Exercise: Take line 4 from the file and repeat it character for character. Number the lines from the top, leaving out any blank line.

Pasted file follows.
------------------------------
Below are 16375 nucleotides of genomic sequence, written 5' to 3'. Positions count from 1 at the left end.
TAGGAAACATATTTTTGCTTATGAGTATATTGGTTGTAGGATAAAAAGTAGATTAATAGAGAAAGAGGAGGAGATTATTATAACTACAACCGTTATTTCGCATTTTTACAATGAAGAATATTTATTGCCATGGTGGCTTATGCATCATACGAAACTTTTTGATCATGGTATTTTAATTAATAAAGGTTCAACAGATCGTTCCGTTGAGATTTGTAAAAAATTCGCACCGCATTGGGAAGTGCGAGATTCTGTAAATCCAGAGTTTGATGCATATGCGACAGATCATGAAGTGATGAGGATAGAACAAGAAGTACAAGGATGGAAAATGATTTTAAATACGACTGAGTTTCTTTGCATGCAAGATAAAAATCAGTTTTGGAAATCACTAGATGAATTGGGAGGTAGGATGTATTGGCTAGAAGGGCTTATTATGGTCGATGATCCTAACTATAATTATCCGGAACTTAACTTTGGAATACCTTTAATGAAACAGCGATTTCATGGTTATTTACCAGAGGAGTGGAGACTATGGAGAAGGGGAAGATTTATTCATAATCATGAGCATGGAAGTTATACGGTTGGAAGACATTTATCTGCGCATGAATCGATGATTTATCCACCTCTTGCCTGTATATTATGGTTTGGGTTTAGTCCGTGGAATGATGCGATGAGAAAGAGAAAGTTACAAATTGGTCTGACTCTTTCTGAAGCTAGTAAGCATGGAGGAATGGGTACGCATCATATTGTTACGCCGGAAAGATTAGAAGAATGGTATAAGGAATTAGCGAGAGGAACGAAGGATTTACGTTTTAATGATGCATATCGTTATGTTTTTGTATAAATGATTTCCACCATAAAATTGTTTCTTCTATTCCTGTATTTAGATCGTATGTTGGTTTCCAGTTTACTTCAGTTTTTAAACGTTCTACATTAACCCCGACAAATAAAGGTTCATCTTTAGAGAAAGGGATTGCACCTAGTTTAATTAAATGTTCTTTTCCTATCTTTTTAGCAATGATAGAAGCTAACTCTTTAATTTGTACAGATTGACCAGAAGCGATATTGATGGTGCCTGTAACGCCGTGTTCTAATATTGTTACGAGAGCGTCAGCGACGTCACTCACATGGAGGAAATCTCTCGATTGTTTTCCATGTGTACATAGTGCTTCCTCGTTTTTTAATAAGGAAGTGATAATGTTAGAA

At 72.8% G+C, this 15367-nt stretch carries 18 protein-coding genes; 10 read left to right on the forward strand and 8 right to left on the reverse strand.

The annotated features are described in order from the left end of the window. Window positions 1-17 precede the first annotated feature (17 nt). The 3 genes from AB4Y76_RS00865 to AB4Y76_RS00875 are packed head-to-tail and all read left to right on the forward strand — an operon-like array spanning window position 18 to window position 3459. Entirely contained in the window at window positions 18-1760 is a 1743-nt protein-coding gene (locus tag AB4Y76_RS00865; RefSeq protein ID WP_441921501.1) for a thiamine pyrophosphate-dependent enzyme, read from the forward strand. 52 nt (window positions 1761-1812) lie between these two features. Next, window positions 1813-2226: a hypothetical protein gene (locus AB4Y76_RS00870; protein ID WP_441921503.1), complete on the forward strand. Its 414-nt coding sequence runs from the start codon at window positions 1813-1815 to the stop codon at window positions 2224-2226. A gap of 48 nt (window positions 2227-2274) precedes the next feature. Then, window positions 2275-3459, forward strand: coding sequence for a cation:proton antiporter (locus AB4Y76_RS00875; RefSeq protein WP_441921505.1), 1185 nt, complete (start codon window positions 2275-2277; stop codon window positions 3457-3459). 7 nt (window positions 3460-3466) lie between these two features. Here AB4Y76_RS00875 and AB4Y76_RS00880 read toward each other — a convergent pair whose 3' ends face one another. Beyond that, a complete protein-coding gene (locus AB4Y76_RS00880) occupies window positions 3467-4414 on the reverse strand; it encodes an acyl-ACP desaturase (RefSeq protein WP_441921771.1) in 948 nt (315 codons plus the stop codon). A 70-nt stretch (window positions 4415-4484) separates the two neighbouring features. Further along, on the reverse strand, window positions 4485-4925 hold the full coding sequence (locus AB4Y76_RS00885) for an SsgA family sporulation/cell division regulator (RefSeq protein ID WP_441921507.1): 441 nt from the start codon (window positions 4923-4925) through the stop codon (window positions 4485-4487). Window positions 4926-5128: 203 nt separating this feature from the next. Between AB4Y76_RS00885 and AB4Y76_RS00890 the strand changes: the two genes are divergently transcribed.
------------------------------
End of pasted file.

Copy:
The annotated features are described in order from the left end of the window. Window positions 1-17 precede the first annotated feature (17 nt). The 3 genes from AB4Y76_RS00865 to AB4Y76_RS00875 are packed head-to-tail and all read left to right on the forward strand — an operon-like array spanning window position 18 to window position 3459. Entirely contained in the window at window positions 18-1760 is a 1743-nt protein-coding gene (locus tag AB4Y76_RS00865; RefSeq protein ID WP_441921501.1) for a thiamine pyrophosphate-dependent enzyme, read from the forward strand. 52 nt (window positions 1761-1812) lie between these two features. Next, window positions 1813-2226: a hypothetical protein gene (locus AB4Y76_RS00870; protein ID WP_441921503.1), complete on the forward strand. Its 414-nt coding sequence runs from the start codon at window positions 1813-1815 to the stop codon at window positions 2224-2226. A gap of 48 nt (window positions 2227-2274) precedes the next feature. Then, window positions 2275-3459, forward strand: coding sequence for a cation:proton antiporter (locus AB4Y76_RS00875; RefSeq protein WP_441921505.1), 1185 nt, complete (start codon window positions 2275-2277; stop codon window positions 3457-3459). 7 nt (window positions 3460-3466) lie between these two features. Here AB4Y76_RS00875 and AB4Y76_RS00880 read toward each other — a convergent pair whose 3' ends face one another. Beyond that, a complete protein-coding gene (locus AB4Y76_RS00880) occupies window positions 3467-4414 on the reverse strand; it encodes an acyl-ACP desaturase (RefSeq protein WP_441921771.1) in 948 nt (315 codons plus the stop codon). A 70-nt stretch (window positions 4415-4484) separates the two neighbouring features. Further along, on the reverse strand, window positions 4485-4925 hold the full coding sequence (locus AB4Y76_RS00885) for an SsgA family sporulation/cell division regulator (RefSeq protein ID WP_441921507.1): 441 nt from the start codon (window positions 4923-4925) through the stop codon (window positions 4485-4487). Window positions 4926-5128: 203 nt separating this feature from the next. Between AB4Y76_RS00885 and AB4Y76_RS00890 the strand changes: the two genes are divergently transcribed.